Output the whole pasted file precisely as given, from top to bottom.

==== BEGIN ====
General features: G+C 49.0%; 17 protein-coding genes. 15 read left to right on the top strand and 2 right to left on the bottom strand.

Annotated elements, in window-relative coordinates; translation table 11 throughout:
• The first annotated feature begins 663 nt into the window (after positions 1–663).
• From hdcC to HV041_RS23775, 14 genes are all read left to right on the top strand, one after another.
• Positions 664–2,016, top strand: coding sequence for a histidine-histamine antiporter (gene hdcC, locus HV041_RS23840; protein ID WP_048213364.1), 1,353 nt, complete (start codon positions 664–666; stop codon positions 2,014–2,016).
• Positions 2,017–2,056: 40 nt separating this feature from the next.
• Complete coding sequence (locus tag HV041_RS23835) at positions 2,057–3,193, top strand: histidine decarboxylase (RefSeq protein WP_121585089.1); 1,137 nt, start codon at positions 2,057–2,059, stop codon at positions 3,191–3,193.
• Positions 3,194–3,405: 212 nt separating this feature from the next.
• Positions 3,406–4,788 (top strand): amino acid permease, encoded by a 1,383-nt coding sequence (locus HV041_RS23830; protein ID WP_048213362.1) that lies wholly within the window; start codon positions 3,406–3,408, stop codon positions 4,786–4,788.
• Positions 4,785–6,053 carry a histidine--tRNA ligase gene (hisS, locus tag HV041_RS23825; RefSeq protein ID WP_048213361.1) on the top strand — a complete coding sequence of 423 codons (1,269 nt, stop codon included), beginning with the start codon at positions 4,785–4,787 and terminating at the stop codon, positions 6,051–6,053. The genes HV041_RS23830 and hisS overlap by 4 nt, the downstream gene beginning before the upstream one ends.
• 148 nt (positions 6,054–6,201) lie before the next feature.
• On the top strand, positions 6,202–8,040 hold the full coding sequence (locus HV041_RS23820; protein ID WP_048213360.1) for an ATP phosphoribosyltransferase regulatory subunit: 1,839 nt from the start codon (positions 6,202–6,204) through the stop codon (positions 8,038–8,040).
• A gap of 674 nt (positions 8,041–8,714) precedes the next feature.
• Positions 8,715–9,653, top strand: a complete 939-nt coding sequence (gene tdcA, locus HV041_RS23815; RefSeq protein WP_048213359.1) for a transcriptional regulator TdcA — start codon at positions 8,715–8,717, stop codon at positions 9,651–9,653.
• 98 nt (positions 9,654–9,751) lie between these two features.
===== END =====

General features: G+C 49.0%; 17 protein-coding genes. 15 read left to right on the top strand and 2 right to left on the bottom strand.

Annotated elements, in window-relative coordinates; translation table 11 throughout:
• The first annotated feature begins 663 nt into the window (after positions 1–663).
• From hdcC to HV041_RS23775, 14 genes are all read left to right on the top strand, one after another.
• Positions 664–2,016, top strand: coding sequence for a histidine-histamine antiporter (gene hdcC, locus HV041_RS23840; protein ID WP_048213364.1), 1,353 nt, complete (start codon positions 664–666; stop codon positions 2,014–2,016).
• Positions 2,017–2,056: 40 nt separating this feature from the next.
• Complete coding sequence (locus tag HV041_RS23835) at positions 2,057–3,193, top strand: histidine decarboxylase (RefSeq protein WP_121585089.1); 1,137 nt, start codon at positions 2,057–2,059, stop codon at positions 3,191–3,193.
• Positions 3,194–3,405: 212 nt separating this feature from the next.
• Positions 3,406–4,788 (top strand): amino acid permease, encoded by a 1,383-nt coding sequence (locus HV041_RS23830; protein ID WP_048213362.1) that lies wholly within the window; start codon positions 3,406–3,408, stop codon positions 4,786–4,788.
• Positions 4,785–6,053 carry a histidine--tRNA ligase gene (hisS, locus tag HV041_RS23825; RefSeq protein ID WP_048213361.1) on the top strand — a complete coding sequence of 423 codons (1,269 nt, stop codon included), beginning with the start codon at positions 4,785–4,787 and terminating at the stop codon, positions 6,051–6,053. The genes HV041_RS23830 and hisS overlap by 4 nt, the downstream gene beginning before the upstream one ends.
• 148 nt (positions 6,054–6,201) lie before the next feature.
• On the top strand, positions 6,202–8,040 hold the full coding sequence (locus HV041_RS23820; protein ID WP_048213360.1) for an ATP phosphoribosyltransferase regulatory subunit: 1,839 nt from the start codon (positions 6,202–6,204) through the stop codon (positions 8,038–8,040).
• A gap of 674 nt (positions 8,041–8,714) precedes the next feature.
• Positions 8,715–9,653, top strand: a complete 939-nt coding sequence (gene tdcA, locus HV041_RS23815; RefSeq protein WP_048213359.1) for a transcriptional regulator TdcA — start codon at positions 8,715–8,717, stop codon at positions 9,651–9,653.
• 98 nt (positions 9,654–9,751) lie between these two features.